The UTRGV School of Medicine is committed to providing a forward-thinking medical education experience that graduates physicians dedicated to practicing scientific, evidence-based, and patient-centered medicine in any setting, but particularly in under-served communities. The curriculum provides a unique educational experience that integrates basic science disciplines, clinical skills, and professional development throughout the four-year program by incorporating and promoting:
- Principles of evidence-based practice and scientific research;
- Community and population-based health care;
- Patient advocacy and cultural awareness;
- Inter-professional collaboration and communication;
- Ethical and professional behavior;
- Life-long learning and problem-solving.
The school’s distinctive geographic location at the border of the US and Mexico offers a rich bicultural experience that will afford students with the opportunity to experience and to learn about border medicine and the interplay between the cross-cultural, socio-economic and environmental determinants of health.
The Four-Year Curriculum
The general four-year curriculum is divided into two pre-clerkship years comprised of sequential and longitudinal learning modules and two clerkship years comprised of clerkships, selective clerkships and sub-internships and electives.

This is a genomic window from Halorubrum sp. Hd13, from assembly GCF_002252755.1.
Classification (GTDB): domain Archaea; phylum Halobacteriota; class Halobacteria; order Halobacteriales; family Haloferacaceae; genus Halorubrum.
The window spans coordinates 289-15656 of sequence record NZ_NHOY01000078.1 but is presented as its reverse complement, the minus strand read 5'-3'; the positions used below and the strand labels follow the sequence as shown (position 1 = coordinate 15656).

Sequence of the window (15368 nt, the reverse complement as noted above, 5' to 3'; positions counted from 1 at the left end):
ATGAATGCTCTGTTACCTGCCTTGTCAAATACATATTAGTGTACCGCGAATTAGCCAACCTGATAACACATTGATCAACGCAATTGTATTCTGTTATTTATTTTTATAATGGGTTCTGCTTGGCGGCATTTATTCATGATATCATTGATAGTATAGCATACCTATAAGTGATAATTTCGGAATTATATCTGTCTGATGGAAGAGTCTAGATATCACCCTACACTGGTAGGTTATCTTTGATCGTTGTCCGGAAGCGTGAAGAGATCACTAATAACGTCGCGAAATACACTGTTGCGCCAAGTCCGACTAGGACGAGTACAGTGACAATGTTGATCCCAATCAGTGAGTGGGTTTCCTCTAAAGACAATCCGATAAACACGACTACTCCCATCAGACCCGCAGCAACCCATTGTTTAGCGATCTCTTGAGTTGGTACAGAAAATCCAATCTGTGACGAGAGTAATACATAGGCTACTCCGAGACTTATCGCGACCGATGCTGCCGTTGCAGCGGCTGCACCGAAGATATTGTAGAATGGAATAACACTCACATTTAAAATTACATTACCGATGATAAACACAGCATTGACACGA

Woven throughout this four-year integrated curriculum are:
- Interprofessional Education: Students are given the opportunity to experience interprofessional education and team-based care by working and learning alongside an array of disciplines that include nursing, pharmacy, physician assistants, public health, social work, behavioral health and occupational therapy.
- Early Clinical Exposure: Students are given the opportunity to participate in direct patient interactions during the pre-clerkship years through venues such as the UTRGV Student-Run Free Clinic, Colonia UniMovil clinics, Operation Lone Stars, health fairs, and more.
- Underserved Medicine: Student are given the opportunity to work in under-served communities, Colonias, and at the student-run free clinic, to learn about healthcare disparities and population health.